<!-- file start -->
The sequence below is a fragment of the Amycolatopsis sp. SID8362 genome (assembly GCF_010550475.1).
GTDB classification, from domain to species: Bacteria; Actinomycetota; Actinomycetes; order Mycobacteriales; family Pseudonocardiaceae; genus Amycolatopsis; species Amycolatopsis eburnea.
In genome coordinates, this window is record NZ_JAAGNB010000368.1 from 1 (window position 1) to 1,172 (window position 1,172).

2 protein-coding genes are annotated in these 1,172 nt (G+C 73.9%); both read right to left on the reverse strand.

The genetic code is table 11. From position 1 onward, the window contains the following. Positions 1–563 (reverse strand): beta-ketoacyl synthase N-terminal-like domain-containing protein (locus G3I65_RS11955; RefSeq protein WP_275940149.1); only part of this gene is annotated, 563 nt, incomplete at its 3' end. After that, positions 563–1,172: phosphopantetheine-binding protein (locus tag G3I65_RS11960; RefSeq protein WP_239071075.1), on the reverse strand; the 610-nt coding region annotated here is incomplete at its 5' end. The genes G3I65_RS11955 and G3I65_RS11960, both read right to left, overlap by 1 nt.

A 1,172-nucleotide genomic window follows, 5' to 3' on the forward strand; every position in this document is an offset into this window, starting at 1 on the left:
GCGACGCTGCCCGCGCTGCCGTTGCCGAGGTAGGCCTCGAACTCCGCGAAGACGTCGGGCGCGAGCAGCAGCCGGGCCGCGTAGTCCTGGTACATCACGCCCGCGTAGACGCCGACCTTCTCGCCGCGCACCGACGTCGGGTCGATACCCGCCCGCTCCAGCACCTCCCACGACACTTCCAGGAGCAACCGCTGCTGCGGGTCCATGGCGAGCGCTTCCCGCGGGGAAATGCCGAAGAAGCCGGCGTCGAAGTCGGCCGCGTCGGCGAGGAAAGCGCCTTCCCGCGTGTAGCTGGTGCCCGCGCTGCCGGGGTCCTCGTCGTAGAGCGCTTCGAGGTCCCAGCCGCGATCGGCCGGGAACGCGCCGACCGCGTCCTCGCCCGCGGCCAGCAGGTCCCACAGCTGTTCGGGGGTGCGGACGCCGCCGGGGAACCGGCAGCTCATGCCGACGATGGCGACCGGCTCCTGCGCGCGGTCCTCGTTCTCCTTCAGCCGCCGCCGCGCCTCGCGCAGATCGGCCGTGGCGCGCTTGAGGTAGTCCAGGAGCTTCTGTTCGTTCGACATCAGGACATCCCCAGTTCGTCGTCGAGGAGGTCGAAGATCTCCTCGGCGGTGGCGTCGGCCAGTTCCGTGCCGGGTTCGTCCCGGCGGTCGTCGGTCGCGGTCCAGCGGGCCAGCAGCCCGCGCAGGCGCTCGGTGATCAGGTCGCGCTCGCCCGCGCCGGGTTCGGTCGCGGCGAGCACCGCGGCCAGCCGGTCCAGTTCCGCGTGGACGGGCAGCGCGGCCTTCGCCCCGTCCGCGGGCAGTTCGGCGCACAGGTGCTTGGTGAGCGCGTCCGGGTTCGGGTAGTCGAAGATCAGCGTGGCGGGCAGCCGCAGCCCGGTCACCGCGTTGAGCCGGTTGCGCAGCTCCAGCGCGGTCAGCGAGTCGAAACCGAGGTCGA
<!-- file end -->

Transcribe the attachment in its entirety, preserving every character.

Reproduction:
The sequence below is a fragment of the Amycolatopsis sp. SID8362 genome (assembly GCF_010550475.1).
GTDB classification, from domain to species: Bacteria; Actinomycetota; Actinomycetes; order Mycobacteriales; family Pseudonocardiaceae; genus Amycolatopsis; species Amycolatopsis eburnea.
In genome coordinates, this window is record NZ_JAAGNB010000368.1 from 1 (window position 1) to 1,172 (window position 1,172).

2 protein-coding genes are annotated in these 1,172 nt (G+C 73.9%); both read right to left on the reverse strand.

The genetic code is table 11. From position 1 onward, the window contains the following. Positions 1–563 (reverse strand): beta-ketoacyl synthase N-terminal-like domain-containing protein (locus G3I65_RS11955; RefSeq protein WP_275940149.1); only part of this gene is annotated, 563 nt, incomplete at its 3' end. After that, positions 563–1,172: phosphopantetheine-binding protein (locus tag G3I65_RS11960; RefSeq protein WP_239071075.1), on the reverse strand; the 610-nt coding region annotated here is incomplete at its 5' end. The genes G3I65_RS11955 and G3I65_RS11960, both read right to left, overlap by 1 nt.

A 1,172-nucleotide genomic window follows, 5' to 3' on the forward strand; every position in this document is an offset into this window, starting at 1 on the left:
GCGACGCTGCCCGCGCTGCCGTTGCCGAGGTAGGCCTCGAACTCCGCGAAGACGTCGGGCGCGAGCAGCAGCCGGGCCGCGTAGTCCTGGTACATCACGCCCGCGTAGACGCCGACCTTCTCGCCGCGCACCGACGTCGGGTCGATACCCGCCCGCTCCAGCACCTCCCACGACACTTCCAGGAGCAACCGCTGCTGCGGGTCCATGGCGAGCGCTTCCCGCGGGGAAATGCCGAAGAAGCCGGCGTCGAAGTCGGCCGCGTCGGCGAGGAAAGCGCCTTCCCGCGTGTAGCTGGTGCCCGCGCTGCCGGGGTCCTCGTCGTAGAGCGCTTCGAGGTCCCAGCCGCGATCGGCCGGGAACGCGCCGACCGCGTCCTCGCCCGCGGCCAGCAGGTCCCACAGCTGTTCGGGGGTGCGGACGCCGCCGGGGAACCGGCAGCTCATGCCGACGATGGCGACCGGCTCCTGCGCGCGGTCCTCGTTCTCCTTCAGCCGCCGCCGCGCCTCGCGCAGATCGGCCGTGGCGCGCTTGAGGTAGTCCAGGAGCTTCTGTTCGTTCGACATCAGGACATCCCCAGTTCGTCGTCGAGGAGGTCGAAGATCTCCTCGGCGGTGGCGTCGGCCAGTTCCGTGCCGGGTTCGTCCCGGCGGTCGTCGGTCGCGGTCCAGCGGGCCAGCAGCCCGCGCAGGCGCTCGGTGATCAGGTCGCGCTCGCCCGCGCCGGGTTCGGTCGCGGCGAGCACCGCGGCCAGCCGGTCCAGTTCCGCGTGGACGGGCAGCGCGGCCTTCGCCCCGTCCGCGGGCAGTTCGGCGCACAGGTGCTTGGTGAGCGCGTCCGGGTTCGGGTAGTCGAAGATCAGCGTGGCGGGCAGCCGCAGCCCGGTCACCGCGTTGAGCCGGTTGCGCAGCTCCAGCGCGGTCAGCGAGTCGAAACCGAGGTCGA